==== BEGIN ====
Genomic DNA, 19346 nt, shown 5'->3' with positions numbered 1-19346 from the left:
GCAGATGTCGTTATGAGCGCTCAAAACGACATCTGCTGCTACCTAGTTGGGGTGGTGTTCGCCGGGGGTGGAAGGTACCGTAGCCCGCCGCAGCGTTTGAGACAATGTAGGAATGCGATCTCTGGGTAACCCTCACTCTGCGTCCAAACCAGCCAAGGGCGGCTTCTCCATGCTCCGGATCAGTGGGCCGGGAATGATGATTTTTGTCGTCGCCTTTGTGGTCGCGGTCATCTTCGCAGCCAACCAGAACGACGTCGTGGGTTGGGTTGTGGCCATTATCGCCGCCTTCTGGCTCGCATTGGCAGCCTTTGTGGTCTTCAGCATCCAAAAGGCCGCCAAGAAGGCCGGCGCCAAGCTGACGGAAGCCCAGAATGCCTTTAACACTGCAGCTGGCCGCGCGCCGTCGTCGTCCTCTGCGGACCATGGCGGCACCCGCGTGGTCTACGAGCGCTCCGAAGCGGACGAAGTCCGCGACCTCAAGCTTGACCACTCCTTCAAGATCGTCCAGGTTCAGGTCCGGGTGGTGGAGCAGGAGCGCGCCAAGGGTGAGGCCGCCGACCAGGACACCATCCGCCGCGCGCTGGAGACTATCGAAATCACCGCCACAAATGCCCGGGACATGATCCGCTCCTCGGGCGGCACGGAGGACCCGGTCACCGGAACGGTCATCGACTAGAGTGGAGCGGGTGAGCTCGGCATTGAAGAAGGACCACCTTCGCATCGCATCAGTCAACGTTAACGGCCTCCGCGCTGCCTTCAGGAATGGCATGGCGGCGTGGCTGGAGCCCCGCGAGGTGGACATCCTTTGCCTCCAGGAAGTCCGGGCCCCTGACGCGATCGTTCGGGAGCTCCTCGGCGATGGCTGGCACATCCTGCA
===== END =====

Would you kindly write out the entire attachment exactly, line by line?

Genomic DNA, 19346 nt, shown 5'->3' with positions numbered 1-19346 from the left:
GCAGATGTCGTTATGAGCGCTCAAAACGACATCTGCTGCTACCTAGTTGGGGTGGTGTTCGCCGGGGGTGGAAGGTACCGTAGCCCGCCGCAGCGTTTGAGACAATGTAGGAATGCGATCTCTGGGTAACCCTCACTCTGCGTCCAAACCAGCCAAGGGCGGCTTCTCCATGCTCCGGATCAGTGGGCCGGGAATGATGATTTTTGTCGTCGCCTTTGTGGTCGCGGTCATCTTCGCAGCCAACCAGAACGACGTCGTGGGTTGGGTTGTGGCCATTATCGCCGCCTTCTGGCTCGCATTGGCAGCCTTTGTGGTCTTCAGCATCCAAAAGGCCGCCAAGAAGGCCGGCGCCAAGCTGACGGAAGCCCAGAATGCCTTTAACACTGCAGCTGGCCGCGCGCCGTCGTCGTCCTCTGCGGACCATGGCGGCACCCGCGTGGTCTACGAGCGCTCCGAAGCGGACGAAGTCCGCGACCTCAAGCTTGACCACTCCTTCAAGATCGTCCAGGTTCAGGTCCGGGTGGTGGAGCAGGAGCGCGCCAAGGGTGAGGCCGCCGACCAGGACACCATCCGCCGCGCGCTGGAGACTATCGAAATCACCGCCACAAATGCCCGGGACATGATCCGCTCCTCGGGCGGCACGGAGGACCCGGTCACCGGAACGGTCATCGACTAGAGTGGAGCGGGTGAGCTCGGCATTGAAGAAGGACCACCTTCGCATCGCATCAGTCAACGTTAACGGCCTCCGCGCTGCCTTCAGGAATGGCATGGCGGCGTGGCTGGAGCCCCGCGAGGTGGACATCCTTTGCCTCCAGGAAGTCCGGGCCCCTGACGCGATCGTTCGGGAGCTCCTCGGCGATGGCTGGCACATCCTGCA